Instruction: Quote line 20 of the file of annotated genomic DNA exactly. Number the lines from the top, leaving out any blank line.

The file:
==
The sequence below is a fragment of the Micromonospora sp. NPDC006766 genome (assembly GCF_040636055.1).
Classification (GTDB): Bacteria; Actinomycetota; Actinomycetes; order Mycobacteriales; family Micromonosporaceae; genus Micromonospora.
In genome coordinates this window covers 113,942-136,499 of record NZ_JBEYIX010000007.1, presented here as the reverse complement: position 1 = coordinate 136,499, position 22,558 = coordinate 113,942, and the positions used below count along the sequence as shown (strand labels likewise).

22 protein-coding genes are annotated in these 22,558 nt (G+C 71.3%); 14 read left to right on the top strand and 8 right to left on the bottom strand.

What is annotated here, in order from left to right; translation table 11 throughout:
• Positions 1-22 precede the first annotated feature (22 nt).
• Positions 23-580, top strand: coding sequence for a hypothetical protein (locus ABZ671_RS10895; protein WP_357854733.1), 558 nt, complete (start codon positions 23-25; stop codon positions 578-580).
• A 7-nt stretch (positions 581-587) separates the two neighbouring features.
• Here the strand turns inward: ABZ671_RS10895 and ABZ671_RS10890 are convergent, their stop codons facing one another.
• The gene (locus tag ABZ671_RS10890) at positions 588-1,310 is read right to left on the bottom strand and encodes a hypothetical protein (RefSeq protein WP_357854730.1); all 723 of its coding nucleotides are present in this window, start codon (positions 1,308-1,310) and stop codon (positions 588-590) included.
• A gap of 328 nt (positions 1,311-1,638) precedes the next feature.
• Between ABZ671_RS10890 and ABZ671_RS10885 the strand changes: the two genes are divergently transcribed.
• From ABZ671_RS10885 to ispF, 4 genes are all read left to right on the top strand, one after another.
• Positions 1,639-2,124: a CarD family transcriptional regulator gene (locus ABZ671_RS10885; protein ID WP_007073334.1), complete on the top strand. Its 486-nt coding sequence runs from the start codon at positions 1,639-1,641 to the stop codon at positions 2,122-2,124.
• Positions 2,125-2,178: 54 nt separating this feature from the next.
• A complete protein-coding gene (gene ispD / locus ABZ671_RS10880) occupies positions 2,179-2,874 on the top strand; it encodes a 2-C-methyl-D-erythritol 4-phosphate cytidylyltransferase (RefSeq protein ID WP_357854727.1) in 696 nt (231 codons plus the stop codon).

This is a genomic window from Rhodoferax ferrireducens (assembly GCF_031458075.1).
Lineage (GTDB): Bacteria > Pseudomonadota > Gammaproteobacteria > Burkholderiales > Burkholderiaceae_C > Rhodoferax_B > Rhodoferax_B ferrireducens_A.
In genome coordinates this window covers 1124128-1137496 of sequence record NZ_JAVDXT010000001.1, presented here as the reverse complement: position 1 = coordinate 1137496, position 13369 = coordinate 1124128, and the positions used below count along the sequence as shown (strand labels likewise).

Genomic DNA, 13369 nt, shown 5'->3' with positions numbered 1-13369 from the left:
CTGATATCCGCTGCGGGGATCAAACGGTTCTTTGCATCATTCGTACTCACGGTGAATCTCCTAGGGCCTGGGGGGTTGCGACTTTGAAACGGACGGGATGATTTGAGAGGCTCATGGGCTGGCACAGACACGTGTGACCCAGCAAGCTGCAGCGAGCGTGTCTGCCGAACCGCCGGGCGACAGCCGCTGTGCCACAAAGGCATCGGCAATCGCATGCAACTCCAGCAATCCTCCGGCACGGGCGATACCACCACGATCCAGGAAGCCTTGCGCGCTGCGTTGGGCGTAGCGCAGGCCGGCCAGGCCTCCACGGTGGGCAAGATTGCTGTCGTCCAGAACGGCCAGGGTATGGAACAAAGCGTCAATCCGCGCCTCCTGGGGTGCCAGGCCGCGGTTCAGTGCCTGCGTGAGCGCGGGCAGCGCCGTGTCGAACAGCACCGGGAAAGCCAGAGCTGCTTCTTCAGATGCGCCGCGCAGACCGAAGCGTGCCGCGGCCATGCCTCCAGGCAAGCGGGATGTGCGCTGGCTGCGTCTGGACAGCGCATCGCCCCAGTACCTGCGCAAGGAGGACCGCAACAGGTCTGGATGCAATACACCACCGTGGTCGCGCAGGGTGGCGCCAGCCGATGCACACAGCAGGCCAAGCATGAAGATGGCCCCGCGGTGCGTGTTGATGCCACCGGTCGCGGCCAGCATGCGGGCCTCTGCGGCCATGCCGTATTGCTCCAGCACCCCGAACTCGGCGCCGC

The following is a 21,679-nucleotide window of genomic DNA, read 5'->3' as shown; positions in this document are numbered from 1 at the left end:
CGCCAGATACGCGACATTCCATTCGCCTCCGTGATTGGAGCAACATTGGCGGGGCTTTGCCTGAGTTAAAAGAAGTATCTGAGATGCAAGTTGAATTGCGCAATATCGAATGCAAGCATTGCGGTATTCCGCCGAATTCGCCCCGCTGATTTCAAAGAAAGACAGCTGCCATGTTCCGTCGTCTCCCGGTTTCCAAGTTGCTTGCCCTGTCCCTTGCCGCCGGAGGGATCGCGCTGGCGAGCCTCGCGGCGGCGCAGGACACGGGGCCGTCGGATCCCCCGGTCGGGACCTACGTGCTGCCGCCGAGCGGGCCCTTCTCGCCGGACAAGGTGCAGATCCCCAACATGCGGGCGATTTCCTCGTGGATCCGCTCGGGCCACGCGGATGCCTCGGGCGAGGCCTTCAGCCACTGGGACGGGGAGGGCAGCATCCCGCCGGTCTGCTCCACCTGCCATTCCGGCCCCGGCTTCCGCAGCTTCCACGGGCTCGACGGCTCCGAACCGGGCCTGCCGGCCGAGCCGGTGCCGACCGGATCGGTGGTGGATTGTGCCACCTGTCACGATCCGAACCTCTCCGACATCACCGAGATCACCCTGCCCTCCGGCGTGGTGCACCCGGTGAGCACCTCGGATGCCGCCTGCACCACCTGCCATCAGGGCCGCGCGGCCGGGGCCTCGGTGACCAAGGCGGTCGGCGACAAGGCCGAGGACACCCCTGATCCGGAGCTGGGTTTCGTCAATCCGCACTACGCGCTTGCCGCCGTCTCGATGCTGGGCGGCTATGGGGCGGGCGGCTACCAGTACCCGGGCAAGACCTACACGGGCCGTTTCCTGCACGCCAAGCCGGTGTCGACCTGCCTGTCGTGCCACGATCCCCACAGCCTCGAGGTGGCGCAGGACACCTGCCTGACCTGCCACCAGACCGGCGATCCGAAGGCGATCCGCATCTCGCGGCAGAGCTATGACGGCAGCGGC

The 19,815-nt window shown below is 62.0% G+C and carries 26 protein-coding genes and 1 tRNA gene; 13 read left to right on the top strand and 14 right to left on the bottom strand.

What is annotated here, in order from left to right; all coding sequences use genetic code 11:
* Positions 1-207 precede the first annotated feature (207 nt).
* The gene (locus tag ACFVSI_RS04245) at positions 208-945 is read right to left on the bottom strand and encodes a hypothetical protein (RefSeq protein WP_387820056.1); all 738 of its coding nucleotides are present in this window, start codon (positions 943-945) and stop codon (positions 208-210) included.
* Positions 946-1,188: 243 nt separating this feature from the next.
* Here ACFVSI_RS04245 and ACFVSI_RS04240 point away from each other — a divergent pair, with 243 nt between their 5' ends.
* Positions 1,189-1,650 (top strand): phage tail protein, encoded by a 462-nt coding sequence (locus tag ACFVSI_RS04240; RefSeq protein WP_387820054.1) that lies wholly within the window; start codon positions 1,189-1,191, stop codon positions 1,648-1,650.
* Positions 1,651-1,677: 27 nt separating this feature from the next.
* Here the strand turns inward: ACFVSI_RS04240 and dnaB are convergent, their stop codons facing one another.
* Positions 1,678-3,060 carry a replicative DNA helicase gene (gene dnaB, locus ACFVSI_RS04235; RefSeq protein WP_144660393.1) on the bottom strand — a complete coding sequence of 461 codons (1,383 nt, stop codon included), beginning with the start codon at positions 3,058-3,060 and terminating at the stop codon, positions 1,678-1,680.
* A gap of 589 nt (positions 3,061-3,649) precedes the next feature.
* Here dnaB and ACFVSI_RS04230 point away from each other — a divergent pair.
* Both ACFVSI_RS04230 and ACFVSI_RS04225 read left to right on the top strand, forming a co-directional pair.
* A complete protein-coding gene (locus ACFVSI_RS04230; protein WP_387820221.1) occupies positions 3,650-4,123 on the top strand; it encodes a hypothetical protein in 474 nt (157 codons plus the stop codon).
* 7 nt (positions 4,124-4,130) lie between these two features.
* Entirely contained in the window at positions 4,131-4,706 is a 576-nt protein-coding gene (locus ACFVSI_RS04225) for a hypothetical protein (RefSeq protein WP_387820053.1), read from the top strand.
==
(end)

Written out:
Genomic DNA, 13369 nt, shown 5'->3' with positions numbered 1-13369 from the left: